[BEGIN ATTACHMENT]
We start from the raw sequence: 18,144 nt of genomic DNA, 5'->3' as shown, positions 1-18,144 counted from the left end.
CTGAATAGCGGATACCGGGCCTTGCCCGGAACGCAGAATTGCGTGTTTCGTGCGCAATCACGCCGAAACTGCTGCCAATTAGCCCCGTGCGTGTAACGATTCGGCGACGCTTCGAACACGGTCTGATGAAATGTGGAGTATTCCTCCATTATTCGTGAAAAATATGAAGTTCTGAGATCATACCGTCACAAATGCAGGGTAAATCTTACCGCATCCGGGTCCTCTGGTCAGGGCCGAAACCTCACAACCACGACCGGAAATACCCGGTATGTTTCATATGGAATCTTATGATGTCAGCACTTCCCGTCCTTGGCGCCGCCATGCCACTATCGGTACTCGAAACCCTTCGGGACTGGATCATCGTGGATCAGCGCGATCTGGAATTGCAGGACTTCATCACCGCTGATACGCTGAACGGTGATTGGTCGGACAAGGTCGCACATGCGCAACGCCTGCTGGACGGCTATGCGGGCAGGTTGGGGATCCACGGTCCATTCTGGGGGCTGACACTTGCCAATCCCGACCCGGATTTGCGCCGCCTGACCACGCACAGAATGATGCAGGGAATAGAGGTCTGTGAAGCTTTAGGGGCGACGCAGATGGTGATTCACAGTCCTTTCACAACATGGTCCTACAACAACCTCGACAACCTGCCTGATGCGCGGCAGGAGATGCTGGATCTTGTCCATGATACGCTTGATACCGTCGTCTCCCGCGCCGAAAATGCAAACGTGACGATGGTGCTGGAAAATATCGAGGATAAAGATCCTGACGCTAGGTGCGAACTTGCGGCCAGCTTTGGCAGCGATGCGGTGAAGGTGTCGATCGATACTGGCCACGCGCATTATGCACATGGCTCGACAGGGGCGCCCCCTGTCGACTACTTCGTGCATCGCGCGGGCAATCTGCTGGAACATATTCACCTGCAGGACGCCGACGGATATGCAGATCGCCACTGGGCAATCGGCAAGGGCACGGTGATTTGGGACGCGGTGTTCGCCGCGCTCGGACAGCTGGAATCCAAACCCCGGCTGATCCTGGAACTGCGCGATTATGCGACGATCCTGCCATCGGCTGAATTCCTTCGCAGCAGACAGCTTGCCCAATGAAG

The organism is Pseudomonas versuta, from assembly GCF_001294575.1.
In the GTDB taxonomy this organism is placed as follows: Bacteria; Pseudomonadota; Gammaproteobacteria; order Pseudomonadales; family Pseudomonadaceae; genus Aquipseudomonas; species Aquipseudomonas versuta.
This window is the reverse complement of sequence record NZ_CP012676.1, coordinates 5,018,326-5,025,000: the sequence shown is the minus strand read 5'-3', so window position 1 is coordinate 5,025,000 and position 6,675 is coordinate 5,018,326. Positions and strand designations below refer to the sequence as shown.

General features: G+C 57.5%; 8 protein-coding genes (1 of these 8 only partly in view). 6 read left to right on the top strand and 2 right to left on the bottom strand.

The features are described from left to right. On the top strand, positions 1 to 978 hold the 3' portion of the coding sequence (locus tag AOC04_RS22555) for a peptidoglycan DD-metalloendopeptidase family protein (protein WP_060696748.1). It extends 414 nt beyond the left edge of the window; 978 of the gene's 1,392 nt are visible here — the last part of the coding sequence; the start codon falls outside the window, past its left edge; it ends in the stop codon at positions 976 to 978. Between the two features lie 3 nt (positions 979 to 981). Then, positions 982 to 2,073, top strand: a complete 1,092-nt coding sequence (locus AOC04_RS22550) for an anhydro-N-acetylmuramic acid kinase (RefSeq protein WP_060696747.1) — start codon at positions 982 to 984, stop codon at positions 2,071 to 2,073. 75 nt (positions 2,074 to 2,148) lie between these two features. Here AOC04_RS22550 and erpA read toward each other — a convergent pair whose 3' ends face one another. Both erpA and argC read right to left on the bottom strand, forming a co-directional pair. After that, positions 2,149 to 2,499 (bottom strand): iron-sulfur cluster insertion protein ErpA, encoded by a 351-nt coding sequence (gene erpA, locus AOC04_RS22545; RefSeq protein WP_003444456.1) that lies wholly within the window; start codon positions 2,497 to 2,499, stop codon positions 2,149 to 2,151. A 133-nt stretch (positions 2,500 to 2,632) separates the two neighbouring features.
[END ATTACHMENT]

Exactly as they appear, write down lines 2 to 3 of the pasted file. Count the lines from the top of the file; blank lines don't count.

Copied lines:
CTGAATAGCGGATACCGGGCCTTGCCCGGAACGCAGAATTGCGTGTTTCGTGCGCAATCACGCCGAAACTGCTGCCAATTAGCCCCGTGCGTGTAACGATTCGGCGACGCTTCGAACACGGTCTGATGAAATGTGGAGTATTCCTCCATTATTCGTGAAAAATATGAAGTTCTGAGATCATACCGTCACAAATGCAGGGTAAATCTTACCGCATCCGGGTCCTCTGGTCAGGGCCGAAACCTCACAACCACGACCGGAAATACCCGGTATGTTTCATATGGAATCTTATGATGTCAGCACTTCCCGTCCTTGGCGCCGCCATGCCACTATCGGTACTCGAAACCCTTCGGGACTGGATCATCGTGGATCAGCGCGATCTGGAATTGCAGGACTTCATCACCGCTGATACGCTGAACGGTGATTGGTCGGACAAGGTCGCACATGCGCAACGCCTGCTGGACGGCTATGCGGGCAGGTTGGGGATCCACGGTCCATTCTGGGGGCTGACACTTGCCAATCCCGACCCGGATTTGCGCCGCCTGACCACGCACAGAATGATGCAGGGAATAGAGGTCTGTGAAGCTTTAGGGGCGACGCAGATGGTGATTCACAGTCCTTTCACAACATGGTCCTACAACAACCTCGACAACCTGCCTGATGCGCGGCAGGAGATGCTGGATCTTGTCCATGATACGCTTGATACCGTCGTCTCCCGCGCCGAAAATGCAAACGTGACGATGGTGCTGGAAAATATCGAGGATAAAGATCCTGACGCTAGGTGCGAACTTGCGGCCAGCTTTGGCAGCGATGCGGTGAAGGTGTCGATCGATACTGGCCACGCGCATTATGCACATGGCTCGACAGGGGCGCCCCCTGTCGACTACTTCGTGCATCGCGCGGGCAATCTGCTGGAACATATTCACCTGCAGGACGCCGACGGATATGCAGATCGCCACTGGGCAATCGGCAAGGGCACGGTGATTTGGGACGCGGTGTTCGCCGCGCTCGGACAGCTGGAATCCAAACCCCGGCTGATCCTGGAACTGCGCGATTATGCGACGATCCTGCCATCGGCTGAATTCCTTCGCAGCAGACAGCTTGCCCAATGAAG

The organism is Pseudomonas versuta, from assembly GCF_001294575.1.